Biomedical Engineering Reference
In the following, we will discuss various approaches to resolve the drawbacks of
conventional flow cytometers regarding their use for POC diagnostics.
Miniaturized Flow Cytometers and Microfluidic-Based
In recent years, a number of scaled-down “high-end” flow cytometer instruments
and microfluidic-based devices for POC diagnostics have been developed with the
promise of portability and reduced cost. The main driver for this development is the
urgent need to perform CD4 T-lymphocyte counts in resource-limited settings. This
is required for screening, initiation of treatment, and monitoring of HIV-infected
patients [ 5 ].
Flow-based analysis with instruments such as the FACSCount TM (Becton
Dickinson), EPICS XL/MCL TM (Beckman Coulter), Guava EasyCD4 TM (Milli-
pore/Merck), PointCare NOW TM (PointCare Technologies), or CyFlow CD4 TM
(Partec GmbH) is the established method for CD4 counting. However, these are
still quite expensive and sophisticated instruments, requiring a lab environment and
skilled operators. In addition to the established instruments, there are several under
development or have recently entered the market that are especially designed for
POC testing (e.g., from Axxin Ltd., Alere, Daktari Diagnostics, mBio Diagnostics,
Partec and Zyomyx). These instruments are discussed in greater detail in a recent
review article by Boyle et al. [ 6 ]. They are fast, quite robust, use a disposable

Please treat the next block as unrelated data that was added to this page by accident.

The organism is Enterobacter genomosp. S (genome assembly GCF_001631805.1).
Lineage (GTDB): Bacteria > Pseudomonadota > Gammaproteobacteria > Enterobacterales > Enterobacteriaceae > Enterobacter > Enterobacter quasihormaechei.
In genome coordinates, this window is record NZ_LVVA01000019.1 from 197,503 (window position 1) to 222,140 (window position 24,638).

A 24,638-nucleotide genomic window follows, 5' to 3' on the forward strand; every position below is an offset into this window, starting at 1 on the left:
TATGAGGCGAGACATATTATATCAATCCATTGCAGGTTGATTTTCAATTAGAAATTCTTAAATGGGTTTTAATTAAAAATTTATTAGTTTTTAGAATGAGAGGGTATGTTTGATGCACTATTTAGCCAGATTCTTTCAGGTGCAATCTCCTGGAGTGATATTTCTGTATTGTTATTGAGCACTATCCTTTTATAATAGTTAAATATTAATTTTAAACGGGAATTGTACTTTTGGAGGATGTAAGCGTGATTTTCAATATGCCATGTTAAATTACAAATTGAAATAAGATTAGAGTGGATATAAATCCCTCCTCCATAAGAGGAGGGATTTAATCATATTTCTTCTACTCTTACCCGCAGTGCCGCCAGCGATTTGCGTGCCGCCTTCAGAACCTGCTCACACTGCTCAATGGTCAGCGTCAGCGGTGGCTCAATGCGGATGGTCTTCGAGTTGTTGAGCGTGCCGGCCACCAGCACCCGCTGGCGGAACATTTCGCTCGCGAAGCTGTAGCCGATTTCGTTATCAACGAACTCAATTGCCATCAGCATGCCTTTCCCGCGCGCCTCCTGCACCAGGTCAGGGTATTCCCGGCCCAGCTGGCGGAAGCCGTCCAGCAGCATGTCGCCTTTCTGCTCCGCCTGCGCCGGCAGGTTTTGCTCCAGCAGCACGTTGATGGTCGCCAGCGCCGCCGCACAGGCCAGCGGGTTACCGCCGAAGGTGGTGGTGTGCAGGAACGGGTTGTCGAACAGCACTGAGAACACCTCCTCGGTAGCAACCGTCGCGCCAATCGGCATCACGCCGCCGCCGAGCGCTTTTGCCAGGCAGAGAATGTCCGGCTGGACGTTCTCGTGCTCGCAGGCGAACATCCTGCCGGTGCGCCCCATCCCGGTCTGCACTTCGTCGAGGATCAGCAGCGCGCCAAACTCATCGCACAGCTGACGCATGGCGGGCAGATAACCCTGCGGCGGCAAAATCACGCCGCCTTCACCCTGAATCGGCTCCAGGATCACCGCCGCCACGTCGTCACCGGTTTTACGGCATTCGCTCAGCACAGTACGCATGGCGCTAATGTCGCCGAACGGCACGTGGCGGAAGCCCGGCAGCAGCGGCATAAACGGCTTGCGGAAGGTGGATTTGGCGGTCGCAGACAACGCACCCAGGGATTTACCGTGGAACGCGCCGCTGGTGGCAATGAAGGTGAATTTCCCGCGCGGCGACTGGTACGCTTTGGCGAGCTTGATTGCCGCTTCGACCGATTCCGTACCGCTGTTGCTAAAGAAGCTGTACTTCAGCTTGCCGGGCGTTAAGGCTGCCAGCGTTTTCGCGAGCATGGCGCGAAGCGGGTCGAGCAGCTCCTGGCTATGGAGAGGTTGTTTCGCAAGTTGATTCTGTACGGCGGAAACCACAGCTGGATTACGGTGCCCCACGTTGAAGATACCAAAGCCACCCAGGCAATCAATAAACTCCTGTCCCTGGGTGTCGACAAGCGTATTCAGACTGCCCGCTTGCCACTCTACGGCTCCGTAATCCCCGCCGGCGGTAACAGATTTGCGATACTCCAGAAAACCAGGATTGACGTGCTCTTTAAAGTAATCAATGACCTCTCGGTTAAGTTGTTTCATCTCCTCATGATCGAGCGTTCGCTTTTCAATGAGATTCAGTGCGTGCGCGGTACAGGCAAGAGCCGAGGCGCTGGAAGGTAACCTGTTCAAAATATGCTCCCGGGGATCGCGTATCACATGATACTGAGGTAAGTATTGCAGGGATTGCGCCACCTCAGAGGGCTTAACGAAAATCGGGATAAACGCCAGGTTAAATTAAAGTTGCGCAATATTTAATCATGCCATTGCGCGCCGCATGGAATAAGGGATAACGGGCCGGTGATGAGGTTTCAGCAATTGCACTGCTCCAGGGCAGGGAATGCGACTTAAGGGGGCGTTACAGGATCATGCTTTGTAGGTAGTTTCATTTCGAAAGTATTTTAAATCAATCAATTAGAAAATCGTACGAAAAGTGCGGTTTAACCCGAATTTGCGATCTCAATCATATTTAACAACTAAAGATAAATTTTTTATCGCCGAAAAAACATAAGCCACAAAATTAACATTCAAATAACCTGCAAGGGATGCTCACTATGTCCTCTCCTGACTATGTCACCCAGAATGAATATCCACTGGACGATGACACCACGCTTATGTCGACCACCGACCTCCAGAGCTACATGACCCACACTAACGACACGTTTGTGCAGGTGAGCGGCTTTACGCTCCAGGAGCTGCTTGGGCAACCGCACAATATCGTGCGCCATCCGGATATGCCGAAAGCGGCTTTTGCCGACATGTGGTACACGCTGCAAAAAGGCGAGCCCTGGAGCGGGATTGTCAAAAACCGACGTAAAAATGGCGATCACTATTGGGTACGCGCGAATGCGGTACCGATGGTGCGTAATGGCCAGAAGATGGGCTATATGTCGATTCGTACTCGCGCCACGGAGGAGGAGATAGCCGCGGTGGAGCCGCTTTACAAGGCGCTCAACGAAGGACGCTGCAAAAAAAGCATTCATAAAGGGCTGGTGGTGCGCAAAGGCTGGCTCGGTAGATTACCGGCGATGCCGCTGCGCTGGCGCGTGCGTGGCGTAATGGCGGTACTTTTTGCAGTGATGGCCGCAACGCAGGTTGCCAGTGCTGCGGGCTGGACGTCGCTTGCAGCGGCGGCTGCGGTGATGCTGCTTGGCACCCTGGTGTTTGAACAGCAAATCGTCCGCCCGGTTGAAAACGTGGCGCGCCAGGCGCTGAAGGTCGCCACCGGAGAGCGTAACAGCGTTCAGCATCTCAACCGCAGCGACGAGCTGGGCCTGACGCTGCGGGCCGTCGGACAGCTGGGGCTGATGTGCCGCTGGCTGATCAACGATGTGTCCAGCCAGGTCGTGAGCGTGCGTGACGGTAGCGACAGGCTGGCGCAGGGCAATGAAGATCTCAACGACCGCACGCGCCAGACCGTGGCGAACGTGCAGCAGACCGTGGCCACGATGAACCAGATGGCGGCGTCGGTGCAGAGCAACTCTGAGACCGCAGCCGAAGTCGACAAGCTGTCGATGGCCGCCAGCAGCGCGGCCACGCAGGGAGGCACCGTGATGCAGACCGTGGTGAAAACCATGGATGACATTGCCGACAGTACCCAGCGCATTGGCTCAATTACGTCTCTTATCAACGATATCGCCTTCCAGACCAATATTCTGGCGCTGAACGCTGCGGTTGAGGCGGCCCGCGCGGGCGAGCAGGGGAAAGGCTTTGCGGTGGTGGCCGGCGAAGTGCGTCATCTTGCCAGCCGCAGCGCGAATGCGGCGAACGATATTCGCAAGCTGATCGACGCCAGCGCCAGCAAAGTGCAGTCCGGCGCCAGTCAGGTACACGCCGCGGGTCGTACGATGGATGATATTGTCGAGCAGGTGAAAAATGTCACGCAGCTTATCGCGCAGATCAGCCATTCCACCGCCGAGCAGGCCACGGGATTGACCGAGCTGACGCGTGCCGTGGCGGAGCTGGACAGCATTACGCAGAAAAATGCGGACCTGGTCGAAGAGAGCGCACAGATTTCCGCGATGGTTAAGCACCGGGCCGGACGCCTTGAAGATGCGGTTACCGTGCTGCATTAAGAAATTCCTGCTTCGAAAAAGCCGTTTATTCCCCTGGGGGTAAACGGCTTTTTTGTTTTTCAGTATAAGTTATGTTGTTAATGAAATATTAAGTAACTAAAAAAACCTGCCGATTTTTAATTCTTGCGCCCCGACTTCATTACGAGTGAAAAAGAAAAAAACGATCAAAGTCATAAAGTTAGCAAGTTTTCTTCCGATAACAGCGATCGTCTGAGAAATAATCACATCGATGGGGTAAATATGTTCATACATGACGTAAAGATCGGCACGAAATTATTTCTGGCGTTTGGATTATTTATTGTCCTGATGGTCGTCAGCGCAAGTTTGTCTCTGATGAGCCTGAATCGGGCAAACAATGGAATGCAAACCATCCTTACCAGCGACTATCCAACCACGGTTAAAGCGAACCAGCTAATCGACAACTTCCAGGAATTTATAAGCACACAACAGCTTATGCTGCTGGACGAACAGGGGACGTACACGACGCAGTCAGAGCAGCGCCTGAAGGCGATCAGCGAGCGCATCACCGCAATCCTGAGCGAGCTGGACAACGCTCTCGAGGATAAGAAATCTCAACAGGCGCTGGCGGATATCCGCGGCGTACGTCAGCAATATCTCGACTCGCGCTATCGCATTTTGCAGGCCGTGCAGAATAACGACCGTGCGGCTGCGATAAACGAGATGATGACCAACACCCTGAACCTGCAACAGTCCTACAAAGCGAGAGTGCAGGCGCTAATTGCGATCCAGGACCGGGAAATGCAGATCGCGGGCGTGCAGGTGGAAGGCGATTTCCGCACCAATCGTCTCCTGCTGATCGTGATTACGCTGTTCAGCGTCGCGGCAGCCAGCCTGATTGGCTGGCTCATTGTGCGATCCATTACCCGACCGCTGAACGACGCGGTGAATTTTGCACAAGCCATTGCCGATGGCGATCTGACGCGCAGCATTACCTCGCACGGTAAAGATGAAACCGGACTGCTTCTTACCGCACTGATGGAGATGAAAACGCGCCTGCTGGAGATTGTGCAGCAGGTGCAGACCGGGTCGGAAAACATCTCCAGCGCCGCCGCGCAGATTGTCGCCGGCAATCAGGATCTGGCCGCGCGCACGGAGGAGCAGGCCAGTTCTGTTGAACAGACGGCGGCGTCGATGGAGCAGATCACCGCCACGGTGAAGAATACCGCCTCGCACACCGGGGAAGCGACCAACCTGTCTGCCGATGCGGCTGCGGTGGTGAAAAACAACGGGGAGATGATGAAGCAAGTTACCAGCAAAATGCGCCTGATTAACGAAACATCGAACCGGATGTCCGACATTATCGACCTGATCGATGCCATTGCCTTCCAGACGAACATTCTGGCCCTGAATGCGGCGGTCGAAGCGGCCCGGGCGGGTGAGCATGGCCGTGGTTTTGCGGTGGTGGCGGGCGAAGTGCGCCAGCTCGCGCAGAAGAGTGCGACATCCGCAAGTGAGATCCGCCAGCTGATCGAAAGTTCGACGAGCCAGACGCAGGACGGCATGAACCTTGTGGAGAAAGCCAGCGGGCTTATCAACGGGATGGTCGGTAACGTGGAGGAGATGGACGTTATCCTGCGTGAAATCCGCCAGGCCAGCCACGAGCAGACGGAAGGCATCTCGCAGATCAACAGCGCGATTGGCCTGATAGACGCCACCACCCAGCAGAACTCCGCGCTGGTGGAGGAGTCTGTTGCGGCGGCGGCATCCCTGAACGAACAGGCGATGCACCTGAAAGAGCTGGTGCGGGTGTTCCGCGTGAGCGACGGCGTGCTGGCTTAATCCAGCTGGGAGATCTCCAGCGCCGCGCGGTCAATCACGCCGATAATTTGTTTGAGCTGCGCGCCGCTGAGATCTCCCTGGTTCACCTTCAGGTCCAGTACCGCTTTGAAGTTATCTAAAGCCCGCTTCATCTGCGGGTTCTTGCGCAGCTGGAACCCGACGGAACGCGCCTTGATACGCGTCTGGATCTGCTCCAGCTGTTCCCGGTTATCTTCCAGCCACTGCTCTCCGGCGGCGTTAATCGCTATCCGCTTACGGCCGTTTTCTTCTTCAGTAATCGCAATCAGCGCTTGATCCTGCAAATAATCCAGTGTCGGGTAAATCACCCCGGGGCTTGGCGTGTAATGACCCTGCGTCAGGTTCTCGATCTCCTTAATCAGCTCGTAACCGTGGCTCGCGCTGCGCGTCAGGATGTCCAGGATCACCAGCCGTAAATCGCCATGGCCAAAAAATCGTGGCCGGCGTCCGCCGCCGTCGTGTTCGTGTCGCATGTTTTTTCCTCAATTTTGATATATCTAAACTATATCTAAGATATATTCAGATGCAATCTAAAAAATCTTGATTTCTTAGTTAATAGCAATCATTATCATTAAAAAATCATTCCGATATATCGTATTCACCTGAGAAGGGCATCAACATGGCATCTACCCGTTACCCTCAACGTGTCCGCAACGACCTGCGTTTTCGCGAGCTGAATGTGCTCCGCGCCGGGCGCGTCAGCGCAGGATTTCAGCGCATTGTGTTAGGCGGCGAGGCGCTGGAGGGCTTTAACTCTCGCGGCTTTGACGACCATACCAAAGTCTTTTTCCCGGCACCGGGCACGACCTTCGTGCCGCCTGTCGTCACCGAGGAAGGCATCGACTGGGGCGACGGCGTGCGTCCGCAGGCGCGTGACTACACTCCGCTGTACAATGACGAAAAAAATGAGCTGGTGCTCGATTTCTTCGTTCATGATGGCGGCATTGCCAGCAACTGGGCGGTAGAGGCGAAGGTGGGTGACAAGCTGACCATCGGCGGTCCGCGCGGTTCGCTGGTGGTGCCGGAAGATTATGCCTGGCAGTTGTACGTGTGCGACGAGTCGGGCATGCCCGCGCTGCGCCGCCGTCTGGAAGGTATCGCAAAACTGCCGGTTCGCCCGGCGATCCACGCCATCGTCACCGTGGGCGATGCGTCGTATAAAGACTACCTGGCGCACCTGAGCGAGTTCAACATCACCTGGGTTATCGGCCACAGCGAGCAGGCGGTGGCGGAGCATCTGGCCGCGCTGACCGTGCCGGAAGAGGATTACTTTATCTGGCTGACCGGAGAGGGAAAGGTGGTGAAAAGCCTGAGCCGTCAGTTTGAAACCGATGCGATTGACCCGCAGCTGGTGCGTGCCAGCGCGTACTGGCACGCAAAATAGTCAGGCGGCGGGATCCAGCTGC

cartridge, and need only a small amount of analyte (e.g., finger prick of whole
blood). From this list, the recently introduced CyFlow miniPOC from Partec is the
only instrument that represents a miniaturized flow cytometer, tailored to the needs
of CD4 counting in the field. The others use different detection schemes to provide
the cell count.
The CD4 test reader from Axxin measures the concentration of a cell-associated
CD4 protein in whole blood rather than actually counting the CD4 cells. The
PIMA TM instrument from Alere is based on cell capturing, microfluidic sample
processing, and digital dual-color fluorescence image analysis. The device under
development by Daktari Diagnostics uses specific cell capturing in a microfluidic
cartridge functionalized with CD4 antibody. Differences in binding affinity and
effective shear forces are used to differentiate between lymphocytes and monocytes.
The CD4 count is determined by measuring the impedance change induced by the
released ions after lysing the captured CD4 cells. The SnapCount TM instrument
developed by mBio Diagnostics is based on immunostaining and cell capturing in
combination with a two-color fluorescence imaging system. The instrument-free
CD4 counting device developed by Zyomyx uses a sedimentation technique based
on functionalized magnetic beads. The CD4 count can be determined by eye from a
scale reading on the tubing.
Besides the commercial developments discussed above, there are many very
promising concepts and technologies for POC diagnostics discussed in the literature.